Doug Whaley spoke about the Bills’ season — and offseason — in a radio appearance Tuesday. (Harry Scull. Jr./Buffalo News file photo)
Harry Scull Jr./Buffalo News file photo

MOBILE, Ala. — In Hawaii, Tyrod Taylor is set to make his first Pro Bowl appearance.

In Mobile? The search continues. General Manager Doug Whaley is scouting other quarterbacks.

Yes, Taylor exceeded pretty much everybody's expectations in Year 1 as a starter in Buffalo, earning a Pro Bowl nod with Carolina's Cam Newton heading to the Super Bowl. But that doesn't mean the Buffalo Bills' hunt for their long-lost franchise quarterback is over. The Bills aren't ready to give Taylor a long-term contract extension yet and, down here during Senior Bowl Week, Whaley didn't flinch when asked if the Bills would seriously consider drafting a quarterback in the early rounds or if Taylor eliminated this as a top need.

"We'll do it because if you look at it, unfortunately we have two quarterbacks on the roster and both of them are entering the last year of their contract," he said. "If it presents itself, it makes sense and it's a guy we like, and we believe in, absolutely."

The numbers, of course, were solid. Taylor completed 63.7 percent of his passes last season for 3,035 yards, 20 touchdowns and six interceptions with a Bills QB-record 568 rushing yards, but as Whaley mentioned after the season the team wants to see him excel more often in late-game situations. While he developed a rapport deep with Sammy Watkins as the season progressed, Taylor rarely threw over the middle of the field and he also suffered knee and shoulder injuries.

Buffalo clearly wants to see Taylor take another step before committing top dollar.

So up close at the Senior Bowl, the Bills' scouting staff will get a close look at the next wave of quarterbacks, including North Dakota State's Carson Wentz. Underclassmen Jared Goff and Paxton Lynch, who aren't here, are also considered top prospects at the position.

That being said, Whaley does not necessarily see quarterbacks who are ready to step in right away and start. This year's group isn't like the one last year that featured Florida State's Jameis Winston and Tennessee's Marcus Mariota. This duo went 1-2 and then proceeded to inspire plenty of hope right away on their respective teams. The GM has lamented before that the college game doesn't produce as many pro-style quarterbacks today as it did years past.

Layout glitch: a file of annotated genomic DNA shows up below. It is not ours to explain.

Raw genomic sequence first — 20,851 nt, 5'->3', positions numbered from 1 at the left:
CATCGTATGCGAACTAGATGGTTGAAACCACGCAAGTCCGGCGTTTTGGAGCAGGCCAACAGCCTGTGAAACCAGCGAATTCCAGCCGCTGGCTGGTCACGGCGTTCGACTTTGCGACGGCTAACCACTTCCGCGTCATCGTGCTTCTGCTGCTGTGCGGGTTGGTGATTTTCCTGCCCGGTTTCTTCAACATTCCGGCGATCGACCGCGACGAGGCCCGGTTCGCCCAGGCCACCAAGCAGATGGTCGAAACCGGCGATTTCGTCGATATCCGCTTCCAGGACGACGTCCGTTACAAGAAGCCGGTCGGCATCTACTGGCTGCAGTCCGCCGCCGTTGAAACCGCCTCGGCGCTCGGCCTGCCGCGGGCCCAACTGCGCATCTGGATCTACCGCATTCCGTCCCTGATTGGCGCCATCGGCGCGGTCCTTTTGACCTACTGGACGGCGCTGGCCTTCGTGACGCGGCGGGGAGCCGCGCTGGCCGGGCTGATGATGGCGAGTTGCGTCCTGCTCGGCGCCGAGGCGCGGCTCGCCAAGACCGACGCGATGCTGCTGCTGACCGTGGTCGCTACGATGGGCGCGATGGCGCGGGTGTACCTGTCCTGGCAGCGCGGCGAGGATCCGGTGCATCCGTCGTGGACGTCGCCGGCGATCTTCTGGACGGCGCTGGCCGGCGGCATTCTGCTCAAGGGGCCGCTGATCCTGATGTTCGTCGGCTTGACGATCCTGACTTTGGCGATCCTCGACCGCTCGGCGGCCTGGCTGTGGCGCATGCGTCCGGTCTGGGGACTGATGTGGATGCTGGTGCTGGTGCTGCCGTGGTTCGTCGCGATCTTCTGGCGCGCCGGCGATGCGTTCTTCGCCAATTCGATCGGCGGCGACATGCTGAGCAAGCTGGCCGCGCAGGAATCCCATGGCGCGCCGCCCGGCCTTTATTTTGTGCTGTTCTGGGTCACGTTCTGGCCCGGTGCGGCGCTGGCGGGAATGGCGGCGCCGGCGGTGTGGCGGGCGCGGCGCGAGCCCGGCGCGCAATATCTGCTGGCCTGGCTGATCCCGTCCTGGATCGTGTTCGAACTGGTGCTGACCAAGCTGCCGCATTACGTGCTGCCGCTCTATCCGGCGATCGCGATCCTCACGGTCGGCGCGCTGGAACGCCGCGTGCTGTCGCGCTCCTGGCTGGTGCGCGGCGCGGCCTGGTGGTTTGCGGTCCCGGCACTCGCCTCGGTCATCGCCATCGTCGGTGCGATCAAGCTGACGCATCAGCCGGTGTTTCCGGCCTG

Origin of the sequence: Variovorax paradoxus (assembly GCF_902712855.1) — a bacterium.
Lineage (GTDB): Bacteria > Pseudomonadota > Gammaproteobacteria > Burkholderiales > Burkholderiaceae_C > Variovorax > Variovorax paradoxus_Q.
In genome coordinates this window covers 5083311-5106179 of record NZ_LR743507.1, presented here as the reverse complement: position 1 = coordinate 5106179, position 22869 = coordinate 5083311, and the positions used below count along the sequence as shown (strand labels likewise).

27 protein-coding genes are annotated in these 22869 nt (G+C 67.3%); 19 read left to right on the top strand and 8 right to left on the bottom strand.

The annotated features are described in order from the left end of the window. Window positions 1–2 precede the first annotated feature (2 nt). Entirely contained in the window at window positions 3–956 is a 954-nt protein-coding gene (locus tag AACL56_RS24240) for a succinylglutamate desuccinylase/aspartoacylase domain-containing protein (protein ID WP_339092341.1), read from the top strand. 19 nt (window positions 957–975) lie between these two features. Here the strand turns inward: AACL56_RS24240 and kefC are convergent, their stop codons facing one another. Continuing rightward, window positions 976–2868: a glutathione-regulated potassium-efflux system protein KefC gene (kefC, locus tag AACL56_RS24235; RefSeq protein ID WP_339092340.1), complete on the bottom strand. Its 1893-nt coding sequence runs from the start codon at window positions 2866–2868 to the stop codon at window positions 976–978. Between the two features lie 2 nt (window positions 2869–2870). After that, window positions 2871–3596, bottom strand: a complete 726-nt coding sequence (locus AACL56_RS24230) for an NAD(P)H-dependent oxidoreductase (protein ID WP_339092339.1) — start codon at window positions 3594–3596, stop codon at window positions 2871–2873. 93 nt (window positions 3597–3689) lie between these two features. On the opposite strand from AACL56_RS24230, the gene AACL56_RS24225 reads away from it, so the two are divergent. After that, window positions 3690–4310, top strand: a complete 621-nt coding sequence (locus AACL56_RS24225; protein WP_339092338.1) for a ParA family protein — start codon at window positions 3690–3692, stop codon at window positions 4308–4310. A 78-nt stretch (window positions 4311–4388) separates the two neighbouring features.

"I think it's a deep crop and I think it's a crop that's going to need some time," Whaley said. "Now, it depends on their situation, who takes them and what they do. But I would say it's not as top-heavy as last year where those top two guys would still be the top two guys. How quickly these guys can matriculate into the league, I think it's going to take a little bit of time. Maybe a year, maybe a half of a year."

While repeating that he still needs to study the junior class more, Whaley said he sees more of "a future down the road" in the quarterbacks this year.

Said Whaley, "The guys I've seen, I like them and there are guys that could be potential future starters. I just think it's going to be a process."

Buffalo will stay cautious at the most important position for now. Probably a smart move considering the mistakes under center by GM's past.

Right now, the Bills starter is Tyrod Taylor and this is still a talent who has Whaley excited.

"If I would've told you guys the Buffalo Bills would've had a quarterback in the Pro Bowl, what would you say? ... Exactly."


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